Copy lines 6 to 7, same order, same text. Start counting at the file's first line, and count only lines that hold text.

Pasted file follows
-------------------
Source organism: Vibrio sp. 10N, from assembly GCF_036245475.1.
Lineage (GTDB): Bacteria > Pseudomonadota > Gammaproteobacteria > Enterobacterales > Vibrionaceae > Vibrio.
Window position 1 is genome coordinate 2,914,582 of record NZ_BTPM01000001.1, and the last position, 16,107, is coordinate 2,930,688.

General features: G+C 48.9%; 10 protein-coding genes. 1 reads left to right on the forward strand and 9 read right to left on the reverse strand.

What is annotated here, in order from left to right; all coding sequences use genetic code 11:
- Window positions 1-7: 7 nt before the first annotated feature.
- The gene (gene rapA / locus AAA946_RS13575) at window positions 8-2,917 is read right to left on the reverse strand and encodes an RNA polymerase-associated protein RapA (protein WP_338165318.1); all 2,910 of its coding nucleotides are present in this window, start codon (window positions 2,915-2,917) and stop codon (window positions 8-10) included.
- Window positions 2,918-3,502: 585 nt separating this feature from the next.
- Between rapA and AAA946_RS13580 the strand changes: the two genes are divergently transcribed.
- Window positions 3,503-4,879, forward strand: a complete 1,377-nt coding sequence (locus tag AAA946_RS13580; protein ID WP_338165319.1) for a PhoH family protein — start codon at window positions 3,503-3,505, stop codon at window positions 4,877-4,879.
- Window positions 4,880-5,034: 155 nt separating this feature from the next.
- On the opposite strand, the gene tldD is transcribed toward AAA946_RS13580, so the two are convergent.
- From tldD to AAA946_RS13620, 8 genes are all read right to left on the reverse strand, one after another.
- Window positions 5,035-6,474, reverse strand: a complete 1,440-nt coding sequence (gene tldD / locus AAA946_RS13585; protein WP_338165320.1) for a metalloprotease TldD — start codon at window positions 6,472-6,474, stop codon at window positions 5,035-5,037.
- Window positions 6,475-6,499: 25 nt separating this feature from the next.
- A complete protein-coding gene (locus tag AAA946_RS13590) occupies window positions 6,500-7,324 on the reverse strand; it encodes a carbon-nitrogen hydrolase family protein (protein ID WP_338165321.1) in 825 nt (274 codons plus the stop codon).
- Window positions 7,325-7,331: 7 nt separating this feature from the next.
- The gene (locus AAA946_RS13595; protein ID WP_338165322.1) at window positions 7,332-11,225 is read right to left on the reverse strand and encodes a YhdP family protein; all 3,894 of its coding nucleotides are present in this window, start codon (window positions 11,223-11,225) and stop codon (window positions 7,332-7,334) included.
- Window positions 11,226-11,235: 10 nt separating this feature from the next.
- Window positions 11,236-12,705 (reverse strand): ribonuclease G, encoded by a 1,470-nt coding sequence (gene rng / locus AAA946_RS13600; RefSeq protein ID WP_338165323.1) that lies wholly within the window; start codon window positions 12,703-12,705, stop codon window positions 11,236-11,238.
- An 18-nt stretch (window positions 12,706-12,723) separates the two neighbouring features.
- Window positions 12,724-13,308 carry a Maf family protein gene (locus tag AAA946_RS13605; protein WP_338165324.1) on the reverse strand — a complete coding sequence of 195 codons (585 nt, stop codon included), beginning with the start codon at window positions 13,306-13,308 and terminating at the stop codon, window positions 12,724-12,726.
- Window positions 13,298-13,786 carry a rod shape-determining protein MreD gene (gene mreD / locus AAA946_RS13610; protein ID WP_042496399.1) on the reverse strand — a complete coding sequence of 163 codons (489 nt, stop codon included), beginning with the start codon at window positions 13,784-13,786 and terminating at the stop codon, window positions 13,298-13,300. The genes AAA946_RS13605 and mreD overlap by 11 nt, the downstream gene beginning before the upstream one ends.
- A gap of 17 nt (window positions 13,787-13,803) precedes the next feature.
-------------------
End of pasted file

- Window positions 1-7: 7 nt before the first annotated feature.
- The gene (gene rapA / locus AAA946_RS13575) at window positions 8-2,917 is read right to left on the reverse strand and encodes an RNA polymerase-associated protein RapA (protein WP_338165318.1); all 2,910 of its coding nucleotides are present in this window, start codon (window positions 2,915-2,917) and stop codon (window positions 8-10) included.